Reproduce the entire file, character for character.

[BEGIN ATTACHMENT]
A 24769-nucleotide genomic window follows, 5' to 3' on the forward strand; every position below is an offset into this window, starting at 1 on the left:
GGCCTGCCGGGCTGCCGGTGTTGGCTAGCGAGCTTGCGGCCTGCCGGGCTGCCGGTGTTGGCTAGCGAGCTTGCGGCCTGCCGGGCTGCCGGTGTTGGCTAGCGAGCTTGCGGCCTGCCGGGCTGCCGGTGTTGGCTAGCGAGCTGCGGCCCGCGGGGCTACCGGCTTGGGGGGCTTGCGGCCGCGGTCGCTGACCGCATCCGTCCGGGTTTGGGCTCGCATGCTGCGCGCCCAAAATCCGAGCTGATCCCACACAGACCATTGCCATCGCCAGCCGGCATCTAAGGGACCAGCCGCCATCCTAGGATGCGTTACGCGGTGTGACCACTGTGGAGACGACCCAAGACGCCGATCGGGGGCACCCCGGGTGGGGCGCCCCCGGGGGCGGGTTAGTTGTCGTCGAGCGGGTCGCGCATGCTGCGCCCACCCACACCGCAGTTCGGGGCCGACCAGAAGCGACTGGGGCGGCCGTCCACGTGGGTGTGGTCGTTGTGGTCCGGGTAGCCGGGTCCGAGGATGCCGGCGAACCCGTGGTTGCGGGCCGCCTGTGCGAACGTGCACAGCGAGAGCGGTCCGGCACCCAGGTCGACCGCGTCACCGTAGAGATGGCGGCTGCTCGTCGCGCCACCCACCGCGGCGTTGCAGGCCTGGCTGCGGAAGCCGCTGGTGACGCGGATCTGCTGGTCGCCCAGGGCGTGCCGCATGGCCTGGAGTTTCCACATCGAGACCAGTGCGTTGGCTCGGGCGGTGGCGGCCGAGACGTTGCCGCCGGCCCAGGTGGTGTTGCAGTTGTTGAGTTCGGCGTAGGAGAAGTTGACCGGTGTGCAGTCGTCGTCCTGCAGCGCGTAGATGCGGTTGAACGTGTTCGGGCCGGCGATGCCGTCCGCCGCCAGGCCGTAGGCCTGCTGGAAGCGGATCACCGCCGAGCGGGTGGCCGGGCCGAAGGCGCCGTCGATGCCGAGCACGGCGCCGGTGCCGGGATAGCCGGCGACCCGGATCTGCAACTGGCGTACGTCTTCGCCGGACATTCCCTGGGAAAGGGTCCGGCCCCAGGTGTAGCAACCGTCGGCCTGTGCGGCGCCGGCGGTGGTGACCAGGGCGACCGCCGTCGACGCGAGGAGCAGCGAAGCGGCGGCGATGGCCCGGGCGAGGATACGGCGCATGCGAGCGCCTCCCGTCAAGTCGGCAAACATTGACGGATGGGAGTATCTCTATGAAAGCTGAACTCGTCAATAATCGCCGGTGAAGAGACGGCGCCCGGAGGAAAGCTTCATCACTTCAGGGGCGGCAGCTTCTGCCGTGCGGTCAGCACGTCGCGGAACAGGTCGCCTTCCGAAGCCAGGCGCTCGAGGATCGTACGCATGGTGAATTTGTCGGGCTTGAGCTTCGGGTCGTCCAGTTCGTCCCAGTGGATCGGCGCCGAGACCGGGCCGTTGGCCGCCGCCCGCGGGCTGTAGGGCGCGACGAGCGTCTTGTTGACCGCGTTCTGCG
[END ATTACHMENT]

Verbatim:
A 24769-nucleotide genomic window follows, 5' to 3' on the forward strand; every position below is an offset into this window, starting at 1 on the left:
GGCCTGCCGGGCTGCCGGTGTTGGCTAGCGAGCTTGCGGCCTGCCGGGCTGCCGGTGTTGGCTAGCGAGCTTGCGGCCTGCCGGGCTGCCGGTGTTGGCTAGCGAGCTTGCGGCCTGCCGGGCTGCCGGTGTTGGCTAGCGAGCTGCGGCCCGCGGGGCTACCGGCTTGGGGGGCTTGCGGCCGCGGTCGCTGACCGCATCCGTCCGGGTTTGGGCTCGCATGCTGCGCGCCCAAAATCCGAGCTGATCCCACACAGACCATTGCCATCGCCAGCCGGCATCTAAGGGACCAGCCGCCATCCTAGGATGCGTTACGCGGTGTGACCACTGTGGAGACGACCCAAGACGCCGATCGGGGGCACCCCGGGTGGGGCGCCCCCGGGGGCGGGTTAGTTGTCGTCGAGCGGGTCGCGCATGCTGCGCCCACCCACACCGCAGTTCGGGGCCGACCAGAAGCGACTGGGGCGGCCGTCCACGTGGGTGTGGTCGTTGTGGTCCGGGTAGCCGGGTCCGAGGATGCCGGCGAACCCGTGGTTGCGGGCCGCCTGTGCGAACGTGCACAGCGAGAGCGGTCCGGCACCCAGGTCGACCGCGTCACCGTAGAGATGGCGGCTGCTCGTCGCGCCACCCACCGCGGCGTTGCAGGCCTGGCTGCGGAAGCCGCTGGTGACGCGGATCTGCTGGTCGCCCAGGGCGTGCCGCATGGCCTGGAGTTTCCACATCGAGACCAGTGCGTTGGCTCGGGCGGTGGCGGCCGAGACGTTGCCGCCGGCCCAGGTGGTGTTGCAGTTGTTGAGTTCGGCGTAGGAGAAGTTGACCGGTGTGCAGTCGTCGTCCTGCAGCGCGTAGATGCGGTTGAACGTGTTCGGGCCGGCGATGCCGTCCGCCGCCAGGCCGTAGGCCTGCTGGAAGCGGATCACCGCCGAGCGGGTGGCCGGGCCGAAGGCGCCGTCGATGCCGAGCACGGCGCCGGTGCCGGGATAGCCGGCGACCCGGATCTGCAACTGGCGTACGTCTTCGCCGGACATTCCCTGGGAAAGGGTCCGGCCCCAGGTGTAGCAACCGTCGGCCTGTGCGGCGCCGGCGGTGGTGACCAGGGCGACCGCCGTCGACGCGAGGAGCAGCGAAGCGGCGGCGATGGCCCGGGCGAGGATACGGCGCATGCGAGCGCCTCCCGTCAAGTCGGCAAACATTGACGGATGGGAGTATCTCTATGAAAGCTGAACTCGTCAATAATCGCCGGTGAAGAGACGGCGCCCGGAGGAAAGCTTCATCACTTCAGGGGCGGCAGCTTCTGCCGTGCGGTCAGCACGTCGCGGAACAGGTCGCCTTCCGAAGCCAGGCGCTCGAGGATCGTACGCATGGTGAATTTGTCGGGCTTGAGCTTCGGGTCGTCCAGTTCGTCCCAGTGGATCGGCGCCGAGACCGGGCCGTTGGCCGCCGCCCGCGGGCTGTAGGGCGCGACGAGCGTCTTGTTGACCGCGTTCTGCG